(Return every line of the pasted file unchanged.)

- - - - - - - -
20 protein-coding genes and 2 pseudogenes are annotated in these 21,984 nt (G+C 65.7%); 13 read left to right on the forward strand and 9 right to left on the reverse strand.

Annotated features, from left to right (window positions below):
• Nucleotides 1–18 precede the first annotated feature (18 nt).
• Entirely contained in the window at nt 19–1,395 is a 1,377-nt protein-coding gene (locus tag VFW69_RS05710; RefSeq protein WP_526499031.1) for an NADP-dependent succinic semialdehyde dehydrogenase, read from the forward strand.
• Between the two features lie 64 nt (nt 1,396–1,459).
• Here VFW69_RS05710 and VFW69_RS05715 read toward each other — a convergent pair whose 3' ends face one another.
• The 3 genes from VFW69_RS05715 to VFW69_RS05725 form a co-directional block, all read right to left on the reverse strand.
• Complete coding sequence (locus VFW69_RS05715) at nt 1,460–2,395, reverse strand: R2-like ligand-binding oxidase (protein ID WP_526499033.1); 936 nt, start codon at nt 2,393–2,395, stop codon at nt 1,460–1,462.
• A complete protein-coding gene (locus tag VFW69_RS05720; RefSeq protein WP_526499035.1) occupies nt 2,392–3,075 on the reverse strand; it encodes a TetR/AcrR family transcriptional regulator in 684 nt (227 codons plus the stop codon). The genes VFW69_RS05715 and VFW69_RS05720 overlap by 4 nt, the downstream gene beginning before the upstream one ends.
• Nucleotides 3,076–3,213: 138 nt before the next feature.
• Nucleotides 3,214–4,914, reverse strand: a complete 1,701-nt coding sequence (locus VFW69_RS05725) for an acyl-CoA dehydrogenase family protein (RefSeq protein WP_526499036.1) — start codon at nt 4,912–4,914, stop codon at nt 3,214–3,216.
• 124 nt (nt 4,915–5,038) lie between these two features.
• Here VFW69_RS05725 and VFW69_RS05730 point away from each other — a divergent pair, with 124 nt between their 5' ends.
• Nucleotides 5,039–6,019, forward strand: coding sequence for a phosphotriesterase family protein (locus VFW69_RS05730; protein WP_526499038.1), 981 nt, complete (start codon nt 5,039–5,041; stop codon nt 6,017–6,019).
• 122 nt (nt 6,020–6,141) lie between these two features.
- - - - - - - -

20 protein-coding genes and 2 pseudogenes are annotated in these 21,984 nt (G+C 65.7%); 13 read left to right on the forward strand and 9 right to left on the reverse strand.

Annotated features, from left to right (window positions below):
• Nucleotides 1–18 precede the first annotated feature (18 nt).
• Entirely contained in the window at nt 19–1,395 is a 1,377-nt protein-coding gene (locus tag VFW69_RS05710; RefSeq protein WP_526499031.1) for an NADP-dependent succinic semialdehyde dehydrogenase, read from the forward strand.
• Between the two features lie 64 nt (nt 1,396–1,459).
• Here VFW69_RS05710 and VFW69_RS05715 read toward each other — a convergent pair whose 3' ends face one another.
• The 3 genes from VFW69_RS05715 to VFW69_RS05725 form a co-directional block, all read right to left on the reverse strand.
• Complete coding sequence (locus VFW69_RS05715) at nt 1,460–2,395, reverse strand: R2-like ligand-binding oxidase (protein ID WP_526499033.1); 936 nt, start codon at nt 2,393–2,395, stop codon at nt 1,460–1,462.
• A complete protein-coding gene (locus tag VFW69_RS05720; RefSeq protein WP_526499035.1) occupies nt 2,392–3,075 on the reverse strand; it encodes a TetR/AcrR family transcriptional regulator in 684 nt (227 codons plus the stop codon). The genes VFW69_RS05715 and VFW69_RS05720 overlap by 4 nt, the downstream gene beginning before the upstream one ends.
• Nucleotides 3,076–3,213: 138 nt before the next feature.
• Nucleotides 3,214–4,914, reverse strand: a complete 1,701-nt coding sequence (locus VFW69_RS05725) for an acyl-CoA dehydrogenase family protein (RefSeq protein WP_526499036.1) — start codon at nt 4,912–4,914, stop codon at nt 3,214–3,216.
• 124 nt (nt 4,915–5,038) lie between these two features.
• Here VFW69_RS05725 and VFW69_RS05730 point away from each other — a divergent pair, with 124 nt between their 5' ends.
• Nucleotides 5,039–6,019, forward strand: coding sequence for a phosphotriesterase family protein (locus VFW69_RS05730; protein WP_526499038.1), 981 nt, complete (start codon nt 5,039–5,041; stop codon nt 6,017–6,019).
• 122 nt (nt 6,020–6,141) lie between these two features.